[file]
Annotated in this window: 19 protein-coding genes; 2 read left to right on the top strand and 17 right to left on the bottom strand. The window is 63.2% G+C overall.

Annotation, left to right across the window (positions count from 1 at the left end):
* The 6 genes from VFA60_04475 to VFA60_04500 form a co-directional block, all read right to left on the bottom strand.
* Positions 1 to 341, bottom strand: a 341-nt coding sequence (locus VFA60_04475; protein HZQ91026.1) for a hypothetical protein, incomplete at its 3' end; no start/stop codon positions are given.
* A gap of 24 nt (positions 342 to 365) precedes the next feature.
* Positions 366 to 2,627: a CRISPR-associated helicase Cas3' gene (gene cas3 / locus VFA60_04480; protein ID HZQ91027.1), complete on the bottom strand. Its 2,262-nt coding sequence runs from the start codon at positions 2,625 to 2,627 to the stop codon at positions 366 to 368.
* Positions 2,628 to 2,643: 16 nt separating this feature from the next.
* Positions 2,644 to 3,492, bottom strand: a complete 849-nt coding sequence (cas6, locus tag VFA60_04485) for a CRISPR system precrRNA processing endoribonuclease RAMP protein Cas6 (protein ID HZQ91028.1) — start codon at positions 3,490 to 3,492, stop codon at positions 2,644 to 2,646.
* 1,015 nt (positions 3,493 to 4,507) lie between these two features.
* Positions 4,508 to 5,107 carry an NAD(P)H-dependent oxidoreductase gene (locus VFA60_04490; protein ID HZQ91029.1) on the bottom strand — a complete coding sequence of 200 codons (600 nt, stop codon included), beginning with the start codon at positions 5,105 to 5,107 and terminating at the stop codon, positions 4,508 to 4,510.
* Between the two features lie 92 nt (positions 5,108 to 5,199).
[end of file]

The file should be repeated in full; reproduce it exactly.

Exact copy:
Annotated in this window: 19 protein-coding genes; 2 read left to right on the top strand and 17 right to left on the bottom strand. The window is 63.2% G+C overall.

Annotation, left to right across the window (positions count from 1 at the left end):
* The 6 genes from VFA60_04475 to VFA60_04500 form a co-directional block, all read right to left on the bottom strand.
* Positions 1 to 341, bottom strand: a 341-nt coding sequence (locus VFA60_04475; protein HZQ91026.1) for a hypothetical protein, incomplete at its 3' end; no start/stop codon positions are given.
* A gap of 24 nt (positions 342 to 365) precedes the next feature.
* Positions 366 to 2,627: a CRISPR-associated helicase Cas3' gene (gene cas3 / locus VFA60_04480; protein ID HZQ91027.1), complete on the bottom strand. Its 2,262-nt coding sequence runs from the start codon at positions 2,625 to 2,627 to the stop codon at positions 366 to 368.
* Positions 2,628 to 2,643: 16 nt separating this feature from the next.
* Positions 2,644 to 3,492, bottom strand: a complete 849-nt coding sequence (cas6, locus tag VFA60_04485) for a CRISPR system precrRNA processing endoribonuclease RAMP protein Cas6 (protein ID HZQ91028.1) — start codon at positions 3,490 to 3,492, stop codon at positions 2,644 to 2,646.
* 1,015 nt (positions 3,493 to 4,507) lie between these two features.
* Positions 4,508 to 5,107 carry an NAD(P)H-dependent oxidoreductase gene (locus VFA60_04490; protein ID HZQ91029.1) on the bottom strand — a complete coding sequence of 200 codons (600 nt, stop codon included), beginning with the start codon at positions 5,105 to 5,107 and terminating at the stop codon, positions 4,508 to 4,510.
* Between the two features lie 92 nt (positions 5,108 to 5,199).